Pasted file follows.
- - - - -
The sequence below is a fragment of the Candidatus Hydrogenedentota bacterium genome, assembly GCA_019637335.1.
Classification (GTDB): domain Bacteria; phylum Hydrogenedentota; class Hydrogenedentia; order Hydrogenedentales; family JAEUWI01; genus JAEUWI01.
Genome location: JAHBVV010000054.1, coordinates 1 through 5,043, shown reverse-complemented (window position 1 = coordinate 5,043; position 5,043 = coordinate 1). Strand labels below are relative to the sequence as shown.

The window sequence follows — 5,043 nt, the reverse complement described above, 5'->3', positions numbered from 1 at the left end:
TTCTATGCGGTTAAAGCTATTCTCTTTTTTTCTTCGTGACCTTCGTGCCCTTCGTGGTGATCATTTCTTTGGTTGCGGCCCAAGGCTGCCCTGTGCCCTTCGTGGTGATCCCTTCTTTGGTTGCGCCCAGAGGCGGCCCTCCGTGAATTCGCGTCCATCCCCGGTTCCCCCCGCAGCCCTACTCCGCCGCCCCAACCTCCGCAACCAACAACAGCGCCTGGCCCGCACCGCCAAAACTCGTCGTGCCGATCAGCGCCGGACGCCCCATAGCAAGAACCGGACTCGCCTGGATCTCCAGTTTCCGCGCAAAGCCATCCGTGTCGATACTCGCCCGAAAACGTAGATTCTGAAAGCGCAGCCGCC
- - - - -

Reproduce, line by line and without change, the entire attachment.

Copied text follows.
The sequence below is a fragment of the Candidatus Hydrogenedentota bacterium genome, assembly GCA_019637335.1.
Classification (GTDB): domain Bacteria; phylum Hydrogenedentota; class Hydrogenedentia; order Hydrogenedentales; family JAEUWI01; genus JAEUWI01.
Genome location: JAHBVV010000054.1, coordinates 1 through 5,043, shown reverse-complemented (window position 1 = coordinate 5,043; position 5,043 = coordinate 1). Strand labels below are relative to the sequence as shown.

The window sequence follows — 5,043 nt, the reverse complement described above, 5'->3', positions numbered from 1 at the left end:
TTCTATGCGGTTAAAGCTATTCTCTTTTTTTCTTCGTGACCTTCGTGCCCTTCGTGGTGATCATTTCTTTGGTTGCGGCCCAAGGCTGCCCTGTGCCCTTCGTGGTGATCCCTTCTTTGGTTGCGCCCAGAGGCGGCCCTCCGTGAATTCGCGTCCATCCCCGGTTCCCCCCGCAGCCCTACTCCGCCGCCCCAACCTCCGCAACCAACAACAGCGCCTGGCCCGCACCGCCAAAACTCGTCGTGCCGATCAGCGCCGGACGCCCCATAGCAAGAACCGGACTCGCCTGGATCTCCAGTTTCCGCGCAAAGCCATCCGTGTCGATACTCGCCCGAAAACGTAGATTCTGAAAGCGCAGCCGCC